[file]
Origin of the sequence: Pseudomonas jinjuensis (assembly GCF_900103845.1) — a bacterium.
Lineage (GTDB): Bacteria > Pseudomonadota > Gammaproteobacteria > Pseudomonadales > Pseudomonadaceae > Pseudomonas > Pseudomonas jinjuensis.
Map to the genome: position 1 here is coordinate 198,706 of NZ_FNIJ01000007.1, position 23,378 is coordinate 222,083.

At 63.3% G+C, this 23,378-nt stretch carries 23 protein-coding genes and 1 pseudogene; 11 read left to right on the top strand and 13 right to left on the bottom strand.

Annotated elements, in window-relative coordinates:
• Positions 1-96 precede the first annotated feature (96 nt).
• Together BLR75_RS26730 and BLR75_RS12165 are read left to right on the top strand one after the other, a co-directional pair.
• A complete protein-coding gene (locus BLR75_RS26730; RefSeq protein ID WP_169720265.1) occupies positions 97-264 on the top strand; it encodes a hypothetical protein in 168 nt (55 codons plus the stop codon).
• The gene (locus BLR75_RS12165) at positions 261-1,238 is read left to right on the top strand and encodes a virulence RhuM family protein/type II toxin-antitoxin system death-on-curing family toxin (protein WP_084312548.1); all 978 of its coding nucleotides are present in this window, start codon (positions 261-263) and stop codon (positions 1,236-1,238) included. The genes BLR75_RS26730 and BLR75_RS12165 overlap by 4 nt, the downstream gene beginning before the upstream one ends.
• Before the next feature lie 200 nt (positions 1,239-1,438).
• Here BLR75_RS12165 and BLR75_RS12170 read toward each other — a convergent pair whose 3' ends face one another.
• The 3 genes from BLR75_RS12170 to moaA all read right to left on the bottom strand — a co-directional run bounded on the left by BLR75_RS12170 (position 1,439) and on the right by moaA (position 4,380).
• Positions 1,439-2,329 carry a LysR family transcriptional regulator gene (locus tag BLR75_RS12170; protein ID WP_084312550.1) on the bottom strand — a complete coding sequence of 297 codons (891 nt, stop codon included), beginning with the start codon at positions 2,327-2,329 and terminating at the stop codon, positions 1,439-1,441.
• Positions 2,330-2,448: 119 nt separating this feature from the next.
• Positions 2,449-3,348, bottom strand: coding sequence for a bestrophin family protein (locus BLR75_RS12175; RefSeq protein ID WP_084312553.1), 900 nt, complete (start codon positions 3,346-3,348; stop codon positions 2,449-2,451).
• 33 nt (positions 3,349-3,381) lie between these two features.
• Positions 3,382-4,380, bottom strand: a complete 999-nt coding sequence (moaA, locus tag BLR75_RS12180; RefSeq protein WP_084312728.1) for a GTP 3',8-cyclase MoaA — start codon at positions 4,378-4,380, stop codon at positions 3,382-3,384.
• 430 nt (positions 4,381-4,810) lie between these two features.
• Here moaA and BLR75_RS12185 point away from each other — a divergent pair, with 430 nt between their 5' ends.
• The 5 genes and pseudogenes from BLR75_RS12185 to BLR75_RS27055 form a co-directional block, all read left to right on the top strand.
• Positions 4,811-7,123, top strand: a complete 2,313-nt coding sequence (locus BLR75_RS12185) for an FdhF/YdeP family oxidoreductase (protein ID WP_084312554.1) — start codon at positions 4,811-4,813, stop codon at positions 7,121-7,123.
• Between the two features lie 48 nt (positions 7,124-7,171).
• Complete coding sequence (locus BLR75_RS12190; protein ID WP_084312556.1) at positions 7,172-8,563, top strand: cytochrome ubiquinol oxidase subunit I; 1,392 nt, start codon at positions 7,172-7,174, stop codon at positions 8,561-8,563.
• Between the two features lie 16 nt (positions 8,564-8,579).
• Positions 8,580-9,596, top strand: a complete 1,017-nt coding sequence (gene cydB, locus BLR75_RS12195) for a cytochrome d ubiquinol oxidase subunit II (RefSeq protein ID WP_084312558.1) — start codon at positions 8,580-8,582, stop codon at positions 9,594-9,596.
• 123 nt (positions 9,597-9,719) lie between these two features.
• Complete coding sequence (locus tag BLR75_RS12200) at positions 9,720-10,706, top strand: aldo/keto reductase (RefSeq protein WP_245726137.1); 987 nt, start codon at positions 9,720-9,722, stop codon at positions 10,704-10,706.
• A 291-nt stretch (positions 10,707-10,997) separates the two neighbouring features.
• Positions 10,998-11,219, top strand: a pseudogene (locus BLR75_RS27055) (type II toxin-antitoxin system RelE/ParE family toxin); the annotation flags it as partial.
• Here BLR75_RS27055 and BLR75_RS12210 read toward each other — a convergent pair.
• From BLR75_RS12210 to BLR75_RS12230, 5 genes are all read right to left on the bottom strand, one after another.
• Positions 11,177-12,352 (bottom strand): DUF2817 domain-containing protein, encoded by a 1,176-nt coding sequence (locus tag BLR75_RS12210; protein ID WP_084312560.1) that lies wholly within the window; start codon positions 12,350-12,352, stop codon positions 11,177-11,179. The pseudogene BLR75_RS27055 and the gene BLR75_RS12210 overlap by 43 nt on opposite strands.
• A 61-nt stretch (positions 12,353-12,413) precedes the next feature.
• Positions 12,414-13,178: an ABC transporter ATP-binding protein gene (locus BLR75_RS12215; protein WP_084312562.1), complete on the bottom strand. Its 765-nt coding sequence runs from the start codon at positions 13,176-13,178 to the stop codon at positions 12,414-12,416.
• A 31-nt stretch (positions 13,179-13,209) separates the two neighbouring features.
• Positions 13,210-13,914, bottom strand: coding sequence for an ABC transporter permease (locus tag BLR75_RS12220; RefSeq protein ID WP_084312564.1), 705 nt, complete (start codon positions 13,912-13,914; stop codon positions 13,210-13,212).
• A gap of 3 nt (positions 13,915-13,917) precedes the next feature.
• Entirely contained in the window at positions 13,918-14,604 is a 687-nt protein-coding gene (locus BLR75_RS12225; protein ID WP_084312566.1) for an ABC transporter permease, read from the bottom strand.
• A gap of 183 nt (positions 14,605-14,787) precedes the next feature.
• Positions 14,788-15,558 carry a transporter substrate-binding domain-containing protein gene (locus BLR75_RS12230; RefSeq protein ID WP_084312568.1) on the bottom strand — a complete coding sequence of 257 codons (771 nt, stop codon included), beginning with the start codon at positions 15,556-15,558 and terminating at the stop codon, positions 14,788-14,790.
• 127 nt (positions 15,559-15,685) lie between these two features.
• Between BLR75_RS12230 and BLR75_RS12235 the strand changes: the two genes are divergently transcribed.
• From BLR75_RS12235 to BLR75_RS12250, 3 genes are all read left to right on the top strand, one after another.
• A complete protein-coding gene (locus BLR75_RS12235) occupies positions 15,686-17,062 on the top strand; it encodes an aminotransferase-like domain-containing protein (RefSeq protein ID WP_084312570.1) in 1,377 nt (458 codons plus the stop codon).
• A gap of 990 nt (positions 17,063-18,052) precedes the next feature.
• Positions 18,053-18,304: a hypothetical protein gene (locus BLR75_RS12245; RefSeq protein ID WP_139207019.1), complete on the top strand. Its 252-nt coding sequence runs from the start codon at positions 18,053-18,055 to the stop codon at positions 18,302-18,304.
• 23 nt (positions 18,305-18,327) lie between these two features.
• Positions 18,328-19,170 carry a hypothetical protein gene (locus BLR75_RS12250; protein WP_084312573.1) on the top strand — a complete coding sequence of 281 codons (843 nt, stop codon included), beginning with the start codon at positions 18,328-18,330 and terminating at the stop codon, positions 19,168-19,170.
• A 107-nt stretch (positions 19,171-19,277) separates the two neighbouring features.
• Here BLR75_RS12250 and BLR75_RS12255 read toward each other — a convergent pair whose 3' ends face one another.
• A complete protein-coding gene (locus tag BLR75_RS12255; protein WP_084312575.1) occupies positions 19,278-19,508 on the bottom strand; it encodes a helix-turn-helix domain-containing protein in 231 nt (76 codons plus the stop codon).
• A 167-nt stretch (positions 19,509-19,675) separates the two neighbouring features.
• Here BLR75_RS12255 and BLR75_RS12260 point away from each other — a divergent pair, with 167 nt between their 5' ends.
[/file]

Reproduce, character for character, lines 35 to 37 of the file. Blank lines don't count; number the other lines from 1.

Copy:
• A 31-nt stretch (positions 13,179-13,209) separates the two neighbouring features.
• Positions 13,210-13,914, bottom strand: coding sequence for an ABC transporter permease (locus tag BLR75_RS12220; RefSeq protein ID WP_084312564.1), 705 nt, complete (start codon positions 13,912-13,914; stop codon positions 13,210-13,212).
• A gap of 3 nt (positions 13,915-13,917) precedes the next feature.